The Perceptron

Report
Rosenblatt's Perceptron
Material courtesy of Geoffrey Hinton
The history of perceptrons
• Invented by the psychologist Frank Rosenblatt in 1958.
• The first successful algorithm for training neurons.
• Still widely used today for tasks with enormous feature vectors that contain
many millions of features.
The standard paradigm for
statistical pattern recognition
1.
2.
3.
Convert the raw input vector into a vector
of feature activations.
Learn how to weight each of the feature
activations to get a single scalar quantity.
If this quantity is above some threshold,
decide that the input vector is a positive
example of the target class.
The standard Perceptron
architecture
decision unit
learned weights
feature units
Binary threshold neurons (decision units)
• McCulloch-Pitts (1943)
– First compute a weighted sum of the inputs from other neurons.
– Then output a 1 if the weighted sum exceeds zero.
z = å xi wi + b
i
1
1 if
z³0
y
0 otherwise
y
0
0
z
The bias term
• A threshold is equivalent to having a
negative bias.
• We can avoid having to figure out a
separate learning rule for the bias by
using a trick:
– A bias is exactly equivalent to a weight
on an extra input line that always has
an activity of 1.
– We can now learn a bias as if it were a
weight.
w
w0
w1
w2
x1
1
m
x2
m
åw x + b = åw x
i i
i=1
i i
i=0
The perceptron convergence procedure:
Training binary output neurons as classifiers
•
•
Pick training cases using any policy that ensures that every training case will keep
getting picked.
– If the output unit is correct, leave its weights alone.
– If the output unit incorrectly outputs a zero, add the input vector (multiplied by
the learning rate) to the weight vector.
– If the output unit incorrectly outputs a 1, subtract the input vector (multiplied by
the learning rate) from the weight vector.
This is guaranteed to find a set of weights that gets the right answer for all the
training cases if any such set exists.
Example
æ 0.5 ö
æ 1 ö
ç
÷
ç
÷
w = ç 2 ÷, x = ç 0.5 ÷, t = 0, a = 1
ç -0.5 ÷
ç -1 ÷
è
ø
è
ø
Weight-space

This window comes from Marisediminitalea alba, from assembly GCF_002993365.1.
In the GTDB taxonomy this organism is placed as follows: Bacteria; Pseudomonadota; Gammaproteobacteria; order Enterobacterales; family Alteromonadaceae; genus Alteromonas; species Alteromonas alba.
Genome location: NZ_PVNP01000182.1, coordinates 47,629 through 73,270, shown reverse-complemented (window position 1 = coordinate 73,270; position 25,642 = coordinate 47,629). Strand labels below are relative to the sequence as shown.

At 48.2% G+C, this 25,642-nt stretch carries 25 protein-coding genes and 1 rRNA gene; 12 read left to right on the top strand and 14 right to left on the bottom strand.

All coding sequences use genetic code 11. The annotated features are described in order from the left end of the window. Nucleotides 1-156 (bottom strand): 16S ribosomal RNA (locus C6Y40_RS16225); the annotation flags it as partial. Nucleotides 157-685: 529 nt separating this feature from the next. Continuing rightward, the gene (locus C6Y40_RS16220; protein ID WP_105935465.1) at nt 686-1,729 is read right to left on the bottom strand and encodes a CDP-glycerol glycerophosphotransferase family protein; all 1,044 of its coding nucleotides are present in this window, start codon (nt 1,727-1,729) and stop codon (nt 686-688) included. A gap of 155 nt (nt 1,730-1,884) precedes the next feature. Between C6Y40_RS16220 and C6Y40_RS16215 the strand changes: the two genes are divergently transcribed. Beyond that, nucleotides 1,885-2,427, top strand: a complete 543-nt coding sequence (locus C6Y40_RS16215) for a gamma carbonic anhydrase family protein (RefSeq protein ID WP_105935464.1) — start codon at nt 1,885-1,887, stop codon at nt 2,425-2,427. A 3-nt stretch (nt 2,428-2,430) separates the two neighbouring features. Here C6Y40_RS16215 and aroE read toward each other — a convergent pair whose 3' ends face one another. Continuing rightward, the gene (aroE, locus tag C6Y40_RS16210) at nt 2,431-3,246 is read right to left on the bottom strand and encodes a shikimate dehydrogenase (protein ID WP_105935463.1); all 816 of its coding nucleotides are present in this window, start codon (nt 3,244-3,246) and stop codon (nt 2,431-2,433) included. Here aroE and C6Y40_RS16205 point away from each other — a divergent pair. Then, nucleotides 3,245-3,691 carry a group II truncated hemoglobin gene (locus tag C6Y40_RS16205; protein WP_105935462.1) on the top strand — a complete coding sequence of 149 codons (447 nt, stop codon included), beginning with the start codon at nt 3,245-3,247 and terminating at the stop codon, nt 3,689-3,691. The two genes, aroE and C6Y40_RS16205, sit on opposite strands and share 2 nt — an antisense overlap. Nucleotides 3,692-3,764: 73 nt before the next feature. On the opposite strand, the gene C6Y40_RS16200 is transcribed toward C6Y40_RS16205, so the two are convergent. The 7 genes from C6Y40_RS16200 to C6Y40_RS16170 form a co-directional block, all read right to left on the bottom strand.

• This space has one dimension per weight.
• A point in the space represents a particular setting of all the weights.
• Assuming that we have eliminated the threshold, each training case can
be represented as a hyperplane through the origin.
– The weights must lie on one side of this hyper-plane to get the answer
correct.
Weight space
• Each training case defines a plane
(shown as a black line)
– The plane goes through the origin
and is perpendicular to the input
vector.
– On one side of the plane the output
is wrong because the scalar product
of the weight vector with the input
vector has the wrong sign.
good
weight
vector
an input
vector with
correct
answer=1
o
the origin
bad
weight
vector
Weight space
• Each training case defines a plane
(shown as a black line)
– The plane goes through the origin
and is perpendicular to the input
vector.
– On one side of the plane the output
is wrong because the scalar product
of the weight vector with the input
vector has the wrong sign.
bad
weights
good
weights
o
the
origin
an input
vector with
correct
answer=0
The cone of feasible solutions
• To get all training cases right we need to
find a point on the right side of all the
planes.
– There may not be any such point!
• If there are any weight vectors that get the
right answer for all cases, they lie in a
hyper-cone with its apex at the origin.
– So the average of two good weight
vectors is a good weight vector.
• The problem is convex.
good
weights
an input
vector with
correct
answer=1
an input
vector with
correct
answer=0
bad
weights
o
the origin
Why the learning procedure works (first attempt)
• Consider the squared distance da2 + db2 between any feasible weight
vector and the current weight vector.
– Hopeful claim: Every time the perceptron makes a mistake, the
learning algorithm moves the current weight vector closer to all
feasible weight vectors.
2
db
Problem case: The weight
vector may not get closer to
this feasible vector!
feasible
2
da
current
Why the learning procedure works
• So consider “generously feasible” weight vectors that lie within the feasible
region by a margin at least as great as the length of the input vector that
defines each constraint plane.
– Every time the perceptron makes a mistake, the squared distance to all
of these generously feasible weight vectors is always decreased by at
least the squared length of the update vector.
– If a feasible weight vector exist, then a “generously feasible” also exist.
Informal sketch of proof of convergence
• Each time the perceptron makes a mistake, the current weight vector
moves to decrease its squared distance from every weight vector in the
“generously feasible” region.
• The squared distance decreases by at least the squared length of the input
vector.
• So after a finite number of mistakes, the weight vector must lie in the
feasible region if this region exists.

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